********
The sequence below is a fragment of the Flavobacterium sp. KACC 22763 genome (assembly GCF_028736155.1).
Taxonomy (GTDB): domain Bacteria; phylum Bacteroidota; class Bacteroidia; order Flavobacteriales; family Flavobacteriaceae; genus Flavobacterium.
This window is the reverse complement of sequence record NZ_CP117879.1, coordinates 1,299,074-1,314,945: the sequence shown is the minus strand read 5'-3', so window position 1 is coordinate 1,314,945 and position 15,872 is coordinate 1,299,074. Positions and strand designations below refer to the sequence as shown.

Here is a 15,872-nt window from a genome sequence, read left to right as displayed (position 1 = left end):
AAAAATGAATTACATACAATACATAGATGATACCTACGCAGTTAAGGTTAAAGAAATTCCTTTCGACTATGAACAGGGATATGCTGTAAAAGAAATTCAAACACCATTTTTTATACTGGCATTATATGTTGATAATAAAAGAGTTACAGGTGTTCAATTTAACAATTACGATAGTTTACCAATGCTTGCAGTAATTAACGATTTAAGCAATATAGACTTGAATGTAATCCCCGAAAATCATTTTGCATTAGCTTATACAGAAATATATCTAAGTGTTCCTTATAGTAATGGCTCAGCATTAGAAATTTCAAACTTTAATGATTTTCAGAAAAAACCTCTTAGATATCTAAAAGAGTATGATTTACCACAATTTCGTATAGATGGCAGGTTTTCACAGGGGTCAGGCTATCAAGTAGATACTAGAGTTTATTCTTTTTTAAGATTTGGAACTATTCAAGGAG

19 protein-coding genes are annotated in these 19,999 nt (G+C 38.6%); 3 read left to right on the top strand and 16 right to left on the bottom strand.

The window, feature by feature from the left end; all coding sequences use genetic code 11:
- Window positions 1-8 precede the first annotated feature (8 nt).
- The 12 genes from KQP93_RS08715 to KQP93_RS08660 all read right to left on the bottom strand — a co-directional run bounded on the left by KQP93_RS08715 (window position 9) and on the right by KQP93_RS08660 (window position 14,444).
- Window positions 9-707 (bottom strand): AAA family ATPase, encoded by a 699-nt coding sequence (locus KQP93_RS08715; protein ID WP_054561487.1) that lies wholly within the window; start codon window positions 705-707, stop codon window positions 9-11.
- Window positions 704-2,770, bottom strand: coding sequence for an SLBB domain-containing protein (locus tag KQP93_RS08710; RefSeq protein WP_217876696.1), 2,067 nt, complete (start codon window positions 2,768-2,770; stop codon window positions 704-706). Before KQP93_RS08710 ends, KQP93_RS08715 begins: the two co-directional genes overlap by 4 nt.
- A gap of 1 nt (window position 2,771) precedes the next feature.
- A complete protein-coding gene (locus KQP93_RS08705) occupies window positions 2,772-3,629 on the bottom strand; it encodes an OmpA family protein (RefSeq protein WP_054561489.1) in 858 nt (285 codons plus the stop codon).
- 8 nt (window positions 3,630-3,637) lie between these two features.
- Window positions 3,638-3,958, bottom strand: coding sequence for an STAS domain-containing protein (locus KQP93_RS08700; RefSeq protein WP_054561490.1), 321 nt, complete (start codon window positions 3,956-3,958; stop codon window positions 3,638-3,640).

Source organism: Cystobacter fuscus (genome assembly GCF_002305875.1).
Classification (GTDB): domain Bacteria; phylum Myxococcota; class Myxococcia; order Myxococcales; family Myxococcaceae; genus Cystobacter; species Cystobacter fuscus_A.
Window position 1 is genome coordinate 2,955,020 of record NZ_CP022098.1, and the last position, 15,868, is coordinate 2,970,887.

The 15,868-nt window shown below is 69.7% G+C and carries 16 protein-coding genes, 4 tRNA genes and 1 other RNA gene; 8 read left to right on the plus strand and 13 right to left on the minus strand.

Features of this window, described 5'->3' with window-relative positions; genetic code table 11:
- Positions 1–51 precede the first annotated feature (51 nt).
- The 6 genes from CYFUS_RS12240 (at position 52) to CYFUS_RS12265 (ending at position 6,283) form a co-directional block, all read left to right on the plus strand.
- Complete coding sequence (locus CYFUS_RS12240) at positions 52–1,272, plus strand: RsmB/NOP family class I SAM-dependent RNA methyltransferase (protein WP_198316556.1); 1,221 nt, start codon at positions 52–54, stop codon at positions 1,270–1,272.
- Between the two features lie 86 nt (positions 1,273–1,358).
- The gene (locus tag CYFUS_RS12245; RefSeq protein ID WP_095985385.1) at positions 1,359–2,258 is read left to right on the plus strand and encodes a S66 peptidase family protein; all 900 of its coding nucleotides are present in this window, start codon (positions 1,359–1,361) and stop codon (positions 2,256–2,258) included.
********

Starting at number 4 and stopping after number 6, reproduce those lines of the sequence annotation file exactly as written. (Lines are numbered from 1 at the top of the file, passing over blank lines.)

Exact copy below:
Here is a 15,872-nt window from a genome sequence, read left to right as displayed (position 1 = left end):
AAAAATGAATTACATACAATACATAGATGATACCTACGCAGTTAAGGTTAAAGAAATTCCTTTCGACTATGAACAGGGATATGCTGTAAAAGAAATTCAAACACCATTTTTTATACTGGCATTATATGTTGATAATAAAAGAGTTACAGGTGTTCAATTTAACAATTACGATAGTTTACCAATGCTTGCAGTAATTAACGATTTAAGCAATATAGACTTGAATGTAATCCCCGAAAATCATTTTGCATTAGCTTATACAGAAATATATCTAAGTGTTCCTTATAGTAATGGCTCAGCATTAGAAATTTCAAACTTTAATGATTTTCAGAAAAAACCTCTTAGATATCTAAAAGAGTATGATTTACCACAATTTCGTATAGATGGCAGGTTTTCACAGGGGTCAGGCTATCAAGTAGATACTAGAGTTTATTCTTTTTTAAGATTTGGAACTATTCAAGGAG

19 protein-coding genes are annotated in these 19,999 nt (G+C 38.6%); 3 read left to right on the top strand and 16 right to left on the bottom strand.